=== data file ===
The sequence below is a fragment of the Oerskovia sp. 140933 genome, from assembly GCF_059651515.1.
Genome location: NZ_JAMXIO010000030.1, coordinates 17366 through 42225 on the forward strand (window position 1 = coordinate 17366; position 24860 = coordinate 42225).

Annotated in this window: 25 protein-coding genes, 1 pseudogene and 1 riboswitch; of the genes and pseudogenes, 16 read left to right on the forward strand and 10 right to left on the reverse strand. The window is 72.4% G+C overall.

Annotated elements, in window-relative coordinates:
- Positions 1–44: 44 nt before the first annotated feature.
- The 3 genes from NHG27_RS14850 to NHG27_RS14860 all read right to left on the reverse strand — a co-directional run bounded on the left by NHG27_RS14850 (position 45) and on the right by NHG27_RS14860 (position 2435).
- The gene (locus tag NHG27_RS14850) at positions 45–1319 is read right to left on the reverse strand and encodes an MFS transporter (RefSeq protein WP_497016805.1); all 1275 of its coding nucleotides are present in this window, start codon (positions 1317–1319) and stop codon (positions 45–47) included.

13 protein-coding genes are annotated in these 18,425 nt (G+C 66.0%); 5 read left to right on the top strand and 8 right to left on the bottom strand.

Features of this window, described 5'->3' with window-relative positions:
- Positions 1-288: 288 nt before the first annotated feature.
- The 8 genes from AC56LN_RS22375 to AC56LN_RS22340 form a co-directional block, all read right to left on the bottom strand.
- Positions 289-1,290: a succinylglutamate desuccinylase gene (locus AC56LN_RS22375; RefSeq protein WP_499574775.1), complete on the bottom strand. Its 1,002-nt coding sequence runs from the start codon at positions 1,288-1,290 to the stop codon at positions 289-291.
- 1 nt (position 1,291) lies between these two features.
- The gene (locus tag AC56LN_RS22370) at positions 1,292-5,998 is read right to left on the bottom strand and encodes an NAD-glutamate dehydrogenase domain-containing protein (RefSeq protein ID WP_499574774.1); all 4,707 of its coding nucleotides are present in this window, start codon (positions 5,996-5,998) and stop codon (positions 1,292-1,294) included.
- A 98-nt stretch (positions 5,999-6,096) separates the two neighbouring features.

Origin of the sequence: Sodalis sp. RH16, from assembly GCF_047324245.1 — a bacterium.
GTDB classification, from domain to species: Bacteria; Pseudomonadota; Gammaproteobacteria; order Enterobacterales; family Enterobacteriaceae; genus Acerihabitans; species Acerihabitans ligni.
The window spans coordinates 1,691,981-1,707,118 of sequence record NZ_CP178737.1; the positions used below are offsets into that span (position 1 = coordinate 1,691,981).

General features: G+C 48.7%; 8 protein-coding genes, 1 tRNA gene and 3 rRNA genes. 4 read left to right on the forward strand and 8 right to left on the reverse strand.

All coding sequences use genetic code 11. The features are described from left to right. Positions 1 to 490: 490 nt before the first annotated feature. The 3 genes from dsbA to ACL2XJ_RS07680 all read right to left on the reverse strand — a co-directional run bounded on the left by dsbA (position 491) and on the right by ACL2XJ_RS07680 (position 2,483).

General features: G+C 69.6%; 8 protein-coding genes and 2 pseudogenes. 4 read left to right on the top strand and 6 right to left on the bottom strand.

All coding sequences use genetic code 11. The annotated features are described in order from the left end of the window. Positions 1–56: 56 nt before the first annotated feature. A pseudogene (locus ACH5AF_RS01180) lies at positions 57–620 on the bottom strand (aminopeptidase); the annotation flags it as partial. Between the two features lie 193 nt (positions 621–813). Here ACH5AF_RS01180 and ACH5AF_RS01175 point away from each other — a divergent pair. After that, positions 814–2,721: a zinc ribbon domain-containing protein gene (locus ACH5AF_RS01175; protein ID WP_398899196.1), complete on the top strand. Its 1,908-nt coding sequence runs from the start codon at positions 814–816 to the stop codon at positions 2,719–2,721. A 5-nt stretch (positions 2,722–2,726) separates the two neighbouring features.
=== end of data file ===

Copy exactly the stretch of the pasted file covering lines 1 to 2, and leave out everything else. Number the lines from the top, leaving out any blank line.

The sequence below is a fragment of the Oerskovia sp. 140933 genome, from assembly GCF_059651515.1.
Genome location: NZ_JAMXIO010000030.1, coordinates 17366 through 42225 on the forward strand (window position 1 = coordinate 17366; position 24860 = coordinate 42225).